The proportion of complaints about poor service successfully resolved in-house by law firms without reference to the Legal Ombudsman has topped 80% for the first time, it has emerged.
New figures  from the Solicitors Regulation Authority (SRA) show that medium-sized law firms are attracting the most first-tier complaints (FTCs) in proportion to their turnover, the largest firms the fewest.
The total number of FTCs received by firms fell slightly in 2018 to just over 28,100, from over 28,500 the previous year.
However, the total number of FTCs resolved by law firms increased to over 22,800 in 2018 compared to around 19,000 in 2012 – the year when figures were first collected.
The proportion of complaints resolved in-house grew to 81% last year, up from 78% in 2017 and 72% in 2012. The second tier is unresolved complaints escalated to the ombudsman.
Small law firms, which account for only 3% of the total turnover of all firms, received 6% of the FTCs. Large firms, which account for 29% of turnover, received 49%.
Medium-sized firms came off worst, accounting for 13% of turnover, but 29% of complaints. Very large firms performed best – with 54% of turnover and only 14% of FTCs.
The SRA said these disparities were likely due to very large firms generating most of their turnover from large corporate clients “who would not use the same FTC process as individual clients, as they have other routes to redress if there is poor service”.
The most commonly resolved complaints were delay, failure to advise and excessive cost, followed by failure to keep informed, failure to progress and conduct.
The other significant categories were failure to follow instructions and deficient costs information.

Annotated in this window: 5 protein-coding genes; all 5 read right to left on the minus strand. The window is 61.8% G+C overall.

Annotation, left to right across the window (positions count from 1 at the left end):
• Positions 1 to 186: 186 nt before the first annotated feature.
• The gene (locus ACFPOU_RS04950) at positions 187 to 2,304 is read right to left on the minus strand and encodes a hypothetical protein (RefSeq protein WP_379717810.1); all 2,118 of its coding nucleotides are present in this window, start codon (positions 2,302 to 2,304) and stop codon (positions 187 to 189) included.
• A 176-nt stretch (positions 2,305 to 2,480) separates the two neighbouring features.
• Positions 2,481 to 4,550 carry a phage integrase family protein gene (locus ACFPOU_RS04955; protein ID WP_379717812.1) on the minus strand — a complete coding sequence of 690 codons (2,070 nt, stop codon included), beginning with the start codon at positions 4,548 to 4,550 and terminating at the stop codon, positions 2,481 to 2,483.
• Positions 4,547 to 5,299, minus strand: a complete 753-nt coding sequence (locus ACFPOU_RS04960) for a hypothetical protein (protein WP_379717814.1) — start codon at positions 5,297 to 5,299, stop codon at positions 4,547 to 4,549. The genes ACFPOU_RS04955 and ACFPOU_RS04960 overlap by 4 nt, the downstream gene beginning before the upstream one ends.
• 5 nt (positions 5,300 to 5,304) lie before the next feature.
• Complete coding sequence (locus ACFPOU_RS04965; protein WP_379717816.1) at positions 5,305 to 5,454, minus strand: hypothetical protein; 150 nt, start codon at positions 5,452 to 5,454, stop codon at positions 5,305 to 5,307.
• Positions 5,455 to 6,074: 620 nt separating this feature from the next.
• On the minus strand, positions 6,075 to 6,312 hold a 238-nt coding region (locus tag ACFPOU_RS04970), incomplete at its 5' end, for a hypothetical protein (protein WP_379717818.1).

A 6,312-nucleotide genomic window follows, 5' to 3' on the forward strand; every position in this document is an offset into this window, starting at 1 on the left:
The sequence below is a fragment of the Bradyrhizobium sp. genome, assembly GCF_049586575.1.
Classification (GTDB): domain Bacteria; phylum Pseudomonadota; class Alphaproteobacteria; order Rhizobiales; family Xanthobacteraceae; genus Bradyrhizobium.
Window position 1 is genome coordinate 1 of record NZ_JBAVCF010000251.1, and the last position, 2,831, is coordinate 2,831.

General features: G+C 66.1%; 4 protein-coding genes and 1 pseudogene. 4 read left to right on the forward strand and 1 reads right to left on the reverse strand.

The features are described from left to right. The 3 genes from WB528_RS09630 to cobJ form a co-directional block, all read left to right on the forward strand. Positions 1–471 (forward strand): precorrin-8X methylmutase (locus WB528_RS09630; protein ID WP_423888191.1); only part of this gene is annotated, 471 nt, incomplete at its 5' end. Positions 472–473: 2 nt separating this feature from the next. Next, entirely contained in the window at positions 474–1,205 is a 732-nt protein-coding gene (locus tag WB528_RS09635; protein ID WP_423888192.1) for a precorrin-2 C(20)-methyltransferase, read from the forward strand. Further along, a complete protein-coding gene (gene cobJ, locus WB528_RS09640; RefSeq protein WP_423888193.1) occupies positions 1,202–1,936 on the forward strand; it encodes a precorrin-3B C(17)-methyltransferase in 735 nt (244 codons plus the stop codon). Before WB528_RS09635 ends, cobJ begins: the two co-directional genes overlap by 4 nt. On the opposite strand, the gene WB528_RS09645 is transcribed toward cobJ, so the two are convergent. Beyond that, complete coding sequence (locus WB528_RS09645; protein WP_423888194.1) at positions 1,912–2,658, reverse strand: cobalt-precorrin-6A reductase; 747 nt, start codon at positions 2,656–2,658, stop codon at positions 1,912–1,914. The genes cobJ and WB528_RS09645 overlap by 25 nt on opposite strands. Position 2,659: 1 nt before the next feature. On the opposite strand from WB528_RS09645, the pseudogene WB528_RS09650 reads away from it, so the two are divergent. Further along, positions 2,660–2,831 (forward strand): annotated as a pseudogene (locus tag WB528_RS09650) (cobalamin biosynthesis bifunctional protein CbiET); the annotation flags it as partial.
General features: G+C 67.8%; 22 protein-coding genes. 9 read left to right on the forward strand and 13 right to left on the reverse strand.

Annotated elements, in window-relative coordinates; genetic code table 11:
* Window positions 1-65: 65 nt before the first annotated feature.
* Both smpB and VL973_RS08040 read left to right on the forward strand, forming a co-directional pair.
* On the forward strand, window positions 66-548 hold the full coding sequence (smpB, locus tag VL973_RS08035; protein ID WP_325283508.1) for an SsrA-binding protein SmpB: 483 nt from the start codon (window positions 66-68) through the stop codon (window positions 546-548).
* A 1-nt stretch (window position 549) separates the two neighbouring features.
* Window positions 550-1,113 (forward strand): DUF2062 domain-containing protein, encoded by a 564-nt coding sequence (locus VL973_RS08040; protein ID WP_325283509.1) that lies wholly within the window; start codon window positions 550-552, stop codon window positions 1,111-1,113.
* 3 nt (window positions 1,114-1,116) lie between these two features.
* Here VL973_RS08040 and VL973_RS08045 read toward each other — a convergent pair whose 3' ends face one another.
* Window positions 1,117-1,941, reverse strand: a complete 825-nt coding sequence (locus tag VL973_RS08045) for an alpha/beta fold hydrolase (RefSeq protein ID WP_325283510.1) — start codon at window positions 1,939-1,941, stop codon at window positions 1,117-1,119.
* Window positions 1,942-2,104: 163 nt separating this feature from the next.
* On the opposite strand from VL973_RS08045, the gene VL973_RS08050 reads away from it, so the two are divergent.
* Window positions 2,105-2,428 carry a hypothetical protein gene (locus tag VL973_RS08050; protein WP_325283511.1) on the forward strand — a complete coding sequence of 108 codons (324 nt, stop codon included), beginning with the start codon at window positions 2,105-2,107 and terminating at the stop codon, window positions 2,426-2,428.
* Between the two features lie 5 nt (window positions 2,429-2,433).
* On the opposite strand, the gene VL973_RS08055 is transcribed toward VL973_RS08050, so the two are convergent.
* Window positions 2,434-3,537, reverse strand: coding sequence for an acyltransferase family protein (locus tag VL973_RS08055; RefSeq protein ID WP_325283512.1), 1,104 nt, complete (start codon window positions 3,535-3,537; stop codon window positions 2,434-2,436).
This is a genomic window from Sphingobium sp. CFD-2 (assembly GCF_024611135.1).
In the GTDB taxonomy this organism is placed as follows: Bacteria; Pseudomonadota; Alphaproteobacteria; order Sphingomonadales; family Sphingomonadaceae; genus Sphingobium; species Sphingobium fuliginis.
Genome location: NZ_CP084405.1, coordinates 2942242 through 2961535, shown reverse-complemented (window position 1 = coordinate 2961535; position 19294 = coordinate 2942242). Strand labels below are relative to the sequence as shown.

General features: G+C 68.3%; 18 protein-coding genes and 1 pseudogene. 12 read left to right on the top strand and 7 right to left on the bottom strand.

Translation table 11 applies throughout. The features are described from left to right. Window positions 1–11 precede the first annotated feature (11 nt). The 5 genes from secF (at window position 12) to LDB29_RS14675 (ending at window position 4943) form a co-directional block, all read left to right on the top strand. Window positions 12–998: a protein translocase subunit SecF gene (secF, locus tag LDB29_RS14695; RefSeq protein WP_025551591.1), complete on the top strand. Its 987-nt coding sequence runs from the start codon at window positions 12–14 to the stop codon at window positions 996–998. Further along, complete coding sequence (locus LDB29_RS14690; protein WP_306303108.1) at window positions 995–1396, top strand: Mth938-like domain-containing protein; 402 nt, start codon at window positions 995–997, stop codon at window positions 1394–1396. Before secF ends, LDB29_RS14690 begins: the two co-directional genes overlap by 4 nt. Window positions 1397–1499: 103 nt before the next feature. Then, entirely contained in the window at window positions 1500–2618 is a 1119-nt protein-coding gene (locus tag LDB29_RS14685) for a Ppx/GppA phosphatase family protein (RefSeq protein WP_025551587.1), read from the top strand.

Alongside a report containing the latest figures on FTCs, the SRA published a risk paper on standards of service , using data from previous research it and others has carried out – such as the Legal Services Consumer Panel’s annual tracker survey, which found last year that 88% of people were satisfied with the service they receive from solicitors and 65% said they felt solicitors offered good value for money.
The paper said: “Our new Standards and Regulations introduce two codes of conduct, for solicitors and firms, in November 2019.
“The codes have a greater focus on professional and ethical standards, rather than on compliance with prescriptive rules. This will also help people understand the standards they can expect from solicitors.”
It added that, in November, the online display of the ‘SRA regulated’ clickable logo would become mandatory for firms.
“Around a quarter of firms already use it on a voluntary basis. This study shows that people place more confidence in a firm that uses the logo, which will help them to see what protections are in place.”
Paul Philip, chief executive of the SRA, said: “People expect businesses to provide them with high levels of customer service on a day-to-day basis.
“The public don’t just want positive legal outcomes, they want to be treated fairly and kept well informed at all stages of dealing with a law firm.
“Nowhere is this more important than when handling with complaints. By being open and constructive, firms cannot only resolve issues quickly, but enhance their relationship with their client.”